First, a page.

Ariadna Miquel Chief Architect Office of the City Council of Barcelona Head of Prospective Department of Urban Model Spain
Aysen Nikolaev City of Yakutsk Mayor Russian Federation
Dato Maimunah Mohd Sharif United Nations Human Settlements Programme (UN-Habitat) Executive Director Malaysia
Lajana Manadhar Lumanti Founder and Director Nepal
Marc Forni World Bank Lead Disaster Risk Management Specialist, United States of America
Mohamad Saadiye Union of Dannieh Municipalities Head of Union of Dannieh Municipalities
Mohammed Adjei Sowah City of Accra, Ghana Mayor Ghana
Mr. Mohd Riduan Mohd Ali Melaka 100 Resilient Cities CEO Malaysia
Robert Glasser UNISDR Special Representative of the UN Secretary-General for Disaster Risk Reduction (UNISD Australia
Youssef Nassef UNFCCC Director, Adaptation Programme Egypt
As a result of rapid urbanization, a changing climate and political instability, cities and its citizens are facing new and amplified challenges: From earthquakes to flooding, rapid immigration to cyber-attacks, most cities are confronted with a range of shocks and stresses, natural and human-made.
In order to cope with these numerous challenges, the global community is increasingly realizing that we need to build resilience into our cities by empowering and strengthening the capabilities of local government and their partners, including local populations.
This Dialogue aims to focus and debate on policy recommendations for more resilient cities, in alignment with the implementation of the New Urban Agenda and the achievement of the Sustainable Development Goals (SDGs), with a special reference to SDG11, which targets more resilient cities in the world.
The session will explore different resilience strategies on the city level, national resilience plans, tools and indicators for capacity development and the potential of global partnerships for succeeding in urban resilience.
Cities and other human settlements increasingly struggle with the impact of crisis: from conflict to natural disaster, failures in governance to economic stress. Inherently, the consequences of crises are always most dramatic the most vulnerable groups.
A resilient city assesses plans and acts to prepare for and respond to all hazards – sudden and slow-from the onset. By doing so, resilient cities improve their ability to protect and enhance people’s lives, secure development gains, foster an investible environment and drive positive change.
Unplanned cities are more vulnerable to shocks as they often have pre-existing stresses. Cities that are not prepared for or unable to recover from shocks, stresses on the system can accumulate or magnify other challenges.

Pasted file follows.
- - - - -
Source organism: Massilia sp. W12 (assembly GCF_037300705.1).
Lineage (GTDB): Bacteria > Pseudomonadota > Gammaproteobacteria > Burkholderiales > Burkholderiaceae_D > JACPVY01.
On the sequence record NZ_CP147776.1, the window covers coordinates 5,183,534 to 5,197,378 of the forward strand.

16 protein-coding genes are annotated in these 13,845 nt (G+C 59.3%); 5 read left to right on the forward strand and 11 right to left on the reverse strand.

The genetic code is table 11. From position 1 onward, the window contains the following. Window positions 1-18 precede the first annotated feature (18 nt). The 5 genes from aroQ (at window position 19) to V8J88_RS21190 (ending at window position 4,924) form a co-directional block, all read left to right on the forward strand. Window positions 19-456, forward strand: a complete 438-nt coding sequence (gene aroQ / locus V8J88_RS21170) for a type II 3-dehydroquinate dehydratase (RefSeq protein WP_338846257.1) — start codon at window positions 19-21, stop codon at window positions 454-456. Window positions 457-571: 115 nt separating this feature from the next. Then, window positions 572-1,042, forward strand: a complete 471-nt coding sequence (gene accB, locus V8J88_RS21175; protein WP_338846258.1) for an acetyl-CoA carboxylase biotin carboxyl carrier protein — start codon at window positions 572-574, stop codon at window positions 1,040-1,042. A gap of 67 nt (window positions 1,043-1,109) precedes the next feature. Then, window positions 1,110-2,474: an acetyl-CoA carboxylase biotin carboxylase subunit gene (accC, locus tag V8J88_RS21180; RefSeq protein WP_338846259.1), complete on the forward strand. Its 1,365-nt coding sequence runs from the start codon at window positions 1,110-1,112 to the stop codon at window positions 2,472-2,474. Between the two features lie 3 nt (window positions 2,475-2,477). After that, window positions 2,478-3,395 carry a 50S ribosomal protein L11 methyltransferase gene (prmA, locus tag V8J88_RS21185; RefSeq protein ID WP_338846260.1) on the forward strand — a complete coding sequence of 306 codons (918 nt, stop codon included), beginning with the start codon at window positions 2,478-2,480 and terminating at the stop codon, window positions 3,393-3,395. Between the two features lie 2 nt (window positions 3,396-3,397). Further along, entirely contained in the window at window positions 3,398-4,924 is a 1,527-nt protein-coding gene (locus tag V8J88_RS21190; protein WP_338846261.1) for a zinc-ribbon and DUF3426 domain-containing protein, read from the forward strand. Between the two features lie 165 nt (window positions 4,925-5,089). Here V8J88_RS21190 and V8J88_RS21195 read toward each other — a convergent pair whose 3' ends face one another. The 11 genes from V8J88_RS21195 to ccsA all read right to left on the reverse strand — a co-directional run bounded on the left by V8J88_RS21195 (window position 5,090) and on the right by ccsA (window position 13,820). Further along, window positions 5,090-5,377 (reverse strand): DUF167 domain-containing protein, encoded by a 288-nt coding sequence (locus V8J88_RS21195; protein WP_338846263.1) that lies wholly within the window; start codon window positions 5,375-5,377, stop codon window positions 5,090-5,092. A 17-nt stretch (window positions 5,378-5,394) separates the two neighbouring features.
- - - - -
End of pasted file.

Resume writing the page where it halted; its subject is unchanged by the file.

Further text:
In view of the present scenario, urban resilience has gained greater prominence over the past decade in the international development discourse and agenda, emerging as one of the core principles of sustainable urban development, as outlined in the Agenda 2030, the New Urban Agenda, the Paris Agreement on Climate Change and the Sendai Framework for Disaster Risk Reduction 2015-2030.
A participatory approach is crucial when implementing resilience strategies: By engaging all stakeholders, cities have the ability to harness transformational change and improve the lives of their inhabitants. However in almost all contexts, cities lack the capacity to operationalize these and fully harness change.
Resilience offers a crucial meeting point among different yet essentially similar paradigms in urban development. To be truly resilient, cities should work towards sustainability to ensure positive long-term impacts, and in the same manner, being truly sustainable entails incorporating resilience to drive and protect development goals.
Building urban resilience takes on multiple forms, but always must be for the betterment of people, specifically those in vulnerable situations. In addition, a successful urban resilience agenda requires partnerships between all key international actors, as well as the engagement with principle city players. Inclusive cooperation is needed in order to build upon a shared resilient vision.
Q1: What are key elements/characteristics of effective policies in urban resilience?
Q2: What benefits are cities seeing from enacting urban resilience actions?
Q3: How can we take into account the vulnerabilities of people when making resilient cities?
Q4: How can we promote stronger multi-stakeholder partnerships and coordination among cities towards more resilient cities?
Q5: What can we learn from past and present resilience-building experiences in developed and developing cities? Which innovations have emerged?
Q6: How can we International Organizations (United Nations and non-United Nations) support the implementation of resilience goals and strategies as outlined in the major global international agreements, with a special focus on the Sustainable Development Goals and the New Urban Agenda?
2030 Agenda, Climate Change, Humanitarian Action, New Urban Agenda, Paris Agreement, Partnerships, Risk Reduction, Sendai Framework, Sustainability, Sustainable Development Goals, Urban Planning, Urban Resilience, Urban Transformation.